That was just one of many such strategies she employed to get on TV. There were others, too.
“On another occasion, I remember dragging a couple of my good friends to the other end of the island to join an ongoing competition for girls with the best smile. I was very confident of being selected and I looked for the hosts to make sure they could spot me. I wore my best smile and walked past them casually, and they did see me but they ignored me. I was devastated. Until today, I think it was their loss not to have cast me,” she says with a laugh.
Yahui’s dream came true when she won the talent competition.
“Joining Star Search was a dream come true. It was pretty tough as I did not have an acting background but I had a feeling that this would be my shot. I love acting. The thrill of portraying different characters and the challenge of ‘throwing’ myself into each character ... it’s what I love,” says the actress who lists Rui’en, Chen Liping, Huang Biren, Meryl Streep, Shu Qi and Blake Lively as some of her inspirations.
Yahui admits she has had to adjust to her new life as a celebrity.
“It’s good to be an actress because I get bigger portions and more ingredients when I buy food at the hawker centres,” she jokes. “No, seriously, I don’t have as much freedom as before. Imagine shopping and eating with so many pairs of eyes staring at you. It’s difficult to relax and be myself. Now I realise why, as a child, I never spotted any celebrities walking around in malls. But I am grateful for the attention because being recognised means people are watching my shows and I would be sad if no one pays me any attention,” adds Yahui, who enjoys having a good glass of wine with friends when she’s chilling out, and listening to jazz and classical music.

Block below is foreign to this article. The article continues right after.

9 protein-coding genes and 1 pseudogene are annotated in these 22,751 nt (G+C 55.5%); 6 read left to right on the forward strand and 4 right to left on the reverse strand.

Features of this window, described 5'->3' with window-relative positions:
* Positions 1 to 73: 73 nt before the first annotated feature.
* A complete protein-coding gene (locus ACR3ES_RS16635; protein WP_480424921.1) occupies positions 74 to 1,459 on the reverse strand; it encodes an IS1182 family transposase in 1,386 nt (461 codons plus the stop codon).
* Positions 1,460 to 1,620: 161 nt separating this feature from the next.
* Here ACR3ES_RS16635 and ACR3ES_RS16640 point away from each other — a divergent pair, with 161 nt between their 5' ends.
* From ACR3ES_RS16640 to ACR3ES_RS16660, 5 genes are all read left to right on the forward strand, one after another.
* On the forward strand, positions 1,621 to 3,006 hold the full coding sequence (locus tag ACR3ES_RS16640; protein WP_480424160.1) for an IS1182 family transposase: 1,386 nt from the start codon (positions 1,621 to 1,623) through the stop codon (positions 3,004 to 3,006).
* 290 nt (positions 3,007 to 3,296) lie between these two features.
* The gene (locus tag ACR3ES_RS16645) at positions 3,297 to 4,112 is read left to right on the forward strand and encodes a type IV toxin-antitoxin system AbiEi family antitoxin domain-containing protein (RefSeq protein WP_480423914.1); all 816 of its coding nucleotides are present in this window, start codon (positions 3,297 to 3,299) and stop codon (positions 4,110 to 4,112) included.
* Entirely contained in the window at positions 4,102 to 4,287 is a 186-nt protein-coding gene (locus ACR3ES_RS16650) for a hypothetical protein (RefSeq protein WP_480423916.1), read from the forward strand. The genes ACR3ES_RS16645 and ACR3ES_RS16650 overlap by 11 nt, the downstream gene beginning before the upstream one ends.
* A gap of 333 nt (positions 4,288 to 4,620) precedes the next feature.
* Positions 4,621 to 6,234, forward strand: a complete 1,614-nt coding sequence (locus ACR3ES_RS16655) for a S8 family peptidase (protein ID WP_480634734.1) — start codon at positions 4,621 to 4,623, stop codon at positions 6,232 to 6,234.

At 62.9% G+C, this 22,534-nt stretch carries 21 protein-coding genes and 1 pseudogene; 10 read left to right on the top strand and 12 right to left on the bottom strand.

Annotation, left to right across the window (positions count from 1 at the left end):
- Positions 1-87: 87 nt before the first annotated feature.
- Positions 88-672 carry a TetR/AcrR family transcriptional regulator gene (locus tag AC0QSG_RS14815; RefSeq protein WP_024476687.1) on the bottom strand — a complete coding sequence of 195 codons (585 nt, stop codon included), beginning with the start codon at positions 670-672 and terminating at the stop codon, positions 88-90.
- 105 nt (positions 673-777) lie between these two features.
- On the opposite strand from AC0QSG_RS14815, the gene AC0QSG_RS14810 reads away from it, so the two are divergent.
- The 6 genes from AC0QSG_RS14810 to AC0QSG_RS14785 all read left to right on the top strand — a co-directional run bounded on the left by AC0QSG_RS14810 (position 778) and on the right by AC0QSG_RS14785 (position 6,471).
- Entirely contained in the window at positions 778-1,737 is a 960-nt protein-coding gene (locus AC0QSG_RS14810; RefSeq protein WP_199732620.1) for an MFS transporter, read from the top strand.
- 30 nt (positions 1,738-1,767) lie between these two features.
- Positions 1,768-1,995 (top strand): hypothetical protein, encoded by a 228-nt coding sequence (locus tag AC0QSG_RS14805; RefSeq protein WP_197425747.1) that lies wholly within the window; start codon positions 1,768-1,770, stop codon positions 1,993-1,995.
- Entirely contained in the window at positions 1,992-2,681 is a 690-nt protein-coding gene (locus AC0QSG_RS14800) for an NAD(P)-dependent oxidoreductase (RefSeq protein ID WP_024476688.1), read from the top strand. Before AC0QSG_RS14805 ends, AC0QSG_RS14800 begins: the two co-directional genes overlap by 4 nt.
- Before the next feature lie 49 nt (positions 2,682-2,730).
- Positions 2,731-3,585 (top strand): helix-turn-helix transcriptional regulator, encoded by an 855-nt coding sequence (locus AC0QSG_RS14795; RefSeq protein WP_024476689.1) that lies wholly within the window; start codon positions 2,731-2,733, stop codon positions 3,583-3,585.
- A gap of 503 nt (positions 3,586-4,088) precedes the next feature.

Being chosen as the face of Silkygirl was a bonus.
“I was elated when I found out they wanted me. Silkygirl is a cosmetic brand for young adults like myself. They have a wide range of products that are good and not overpriced. I am happy to be their ambassador,” she says, adding that her personal favourite Silkygirl products are the lipsticks and glosses that come in a varity of “fresh and beautiful” colours that are long-lasting.
Apart from her fresh, youthful appearance, Yahui was the obvious choice to be the face of Silkygirl because she personifies the qualities of the brand: young, fun-loving and confident.
Despite her independent nature, the actress is still pretty much a homebody at heart. She still lives with her parents, both retirees, and is still single.
As the brand ambassador, Yahui, who is currently pursuing a degree in accountancy, is aware she is a role model for other young girls and if nothing else, her message to them would be to just be themselves.
“Make-up is just to enhance your features and not change the way you look. Don’t change how you look with a thick layer of make-up,” she says emphatically.
Copyright © 1995-2014 Star Publications (M) Bhd (Co No 10894-D)